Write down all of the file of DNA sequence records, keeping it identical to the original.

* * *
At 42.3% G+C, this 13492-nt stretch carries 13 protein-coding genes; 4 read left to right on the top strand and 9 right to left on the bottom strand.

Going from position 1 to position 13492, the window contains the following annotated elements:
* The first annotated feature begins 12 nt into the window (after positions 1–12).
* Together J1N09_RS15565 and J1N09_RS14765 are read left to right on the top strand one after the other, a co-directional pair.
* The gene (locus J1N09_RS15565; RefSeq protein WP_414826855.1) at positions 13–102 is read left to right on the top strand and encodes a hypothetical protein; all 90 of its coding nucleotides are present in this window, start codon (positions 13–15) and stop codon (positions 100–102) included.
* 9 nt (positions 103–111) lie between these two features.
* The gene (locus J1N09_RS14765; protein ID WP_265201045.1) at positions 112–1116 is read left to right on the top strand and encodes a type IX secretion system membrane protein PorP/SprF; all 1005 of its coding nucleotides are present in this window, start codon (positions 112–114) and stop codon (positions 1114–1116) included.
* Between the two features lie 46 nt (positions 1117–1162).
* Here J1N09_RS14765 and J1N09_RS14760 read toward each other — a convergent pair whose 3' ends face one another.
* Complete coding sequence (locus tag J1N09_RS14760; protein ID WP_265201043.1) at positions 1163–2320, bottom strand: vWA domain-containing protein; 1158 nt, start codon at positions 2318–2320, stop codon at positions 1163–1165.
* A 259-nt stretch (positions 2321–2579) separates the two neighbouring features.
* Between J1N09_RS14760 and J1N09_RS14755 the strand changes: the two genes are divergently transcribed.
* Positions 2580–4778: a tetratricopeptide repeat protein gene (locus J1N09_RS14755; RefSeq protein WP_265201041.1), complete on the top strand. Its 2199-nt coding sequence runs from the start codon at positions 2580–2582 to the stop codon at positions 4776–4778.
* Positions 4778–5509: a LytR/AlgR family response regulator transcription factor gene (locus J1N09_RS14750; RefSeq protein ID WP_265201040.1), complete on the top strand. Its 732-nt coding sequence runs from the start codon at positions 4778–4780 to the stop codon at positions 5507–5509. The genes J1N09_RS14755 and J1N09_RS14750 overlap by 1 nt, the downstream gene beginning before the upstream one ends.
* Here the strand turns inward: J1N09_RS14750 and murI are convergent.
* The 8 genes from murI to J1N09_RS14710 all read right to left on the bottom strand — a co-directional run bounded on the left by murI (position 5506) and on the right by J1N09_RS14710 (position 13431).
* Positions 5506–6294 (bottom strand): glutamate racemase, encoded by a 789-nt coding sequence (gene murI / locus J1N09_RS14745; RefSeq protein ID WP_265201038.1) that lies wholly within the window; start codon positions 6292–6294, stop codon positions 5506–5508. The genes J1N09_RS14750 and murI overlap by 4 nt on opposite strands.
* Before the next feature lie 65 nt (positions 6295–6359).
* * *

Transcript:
At 42.3% G+C, this 13492-nt stretch carries 13 protein-coding genes; 4 read left to right on the top strand and 9 right to left on the bottom strand.

Going from position 1 to position 13492, the window contains the following annotated elements:
* The first annotated feature begins 12 nt into the window (after positions 1–12).
* Together J1N09_RS15565 and J1N09_RS14765 are read left to right on the top strand one after the other, a co-directional pair.
* The gene (locus J1N09_RS15565; RefSeq protein WP_414826855.1) at positions 13–102 is read left to right on the top strand and encodes a hypothetical protein; all 90 of its coding nucleotides are present in this window, start codon (positions 13–15) and stop codon (positions 100–102) included.
* 9 nt (positions 103–111) lie between these two features.
* The gene (locus J1N09_RS14765; protein ID WP_265201045.1) at positions 112–1116 is read left to right on the top strand and encodes a type IX secretion system membrane protein PorP/SprF; all 1005 of its coding nucleotides are present in this window, start codon (positions 112–114) and stop codon (positions 1114–1116) included.
* Between the two features lie 46 nt (positions 1117–1162).
* Here J1N09_RS14765 and J1N09_RS14760 read toward each other — a convergent pair whose 3' ends face one another.
* Complete coding sequence (locus tag J1N09_RS14760; protein ID WP_265201043.1) at positions 1163–2320, bottom strand: vWA domain-containing protein; 1158 nt, start codon at positions 2318–2320, stop codon at positions 1163–1165.
* A 259-nt stretch (positions 2321–2579) separates the two neighbouring features.
* Between J1N09_RS14760 and J1N09_RS14755 the strand changes: the two genes are divergently transcribed.
* Positions 2580–4778: a tetratricopeptide repeat protein gene (locus J1N09_RS14755; RefSeq protein WP_265201041.1), complete on the top strand. Its 2199-nt coding sequence runs from the start codon at positions 2580–2582 to the stop codon at positions 4776–4778.
* Positions 4778–5509: a LytR/AlgR family response regulator transcription factor gene (locus J1N09_RS14750; RefSeq protein ID WP_265201040.1), complete on the top strand. Its 732-nt coding sequence runs from the start codon at positions 4778–4780 to the stop codon at positions 5507–5509. The genes J1N09_RS14755 and J1N09_RS14750 overlap by 1 nt, the downstream gene beginning before the upstream one ends.
* Here the strand turns inward: J1N09_RS14750 and murI are convergent.
* The 8 genes from murI to J1N09_RS14710 all read right to left on the bottom strand — a co-directional run bounded on the left by murI (position 5506) and on the right by J1N09_RS14710 (position 13431).
* Positions 5506–6294 (bottom strand): glutamate racemase, encoded by a 789-nt coding sequence (gene murI / locus J1N09_RS14745; RefSeq protein ID WP_265201038.1) that lies wholly within the window; start codon positions 6292–6294, stop codon positions 5506–5508. The genes J1N09_RS14750 and murI overlap by 4 nt on opposite strands.
* Before the next feature lie 65 nt (positions 6295–6359).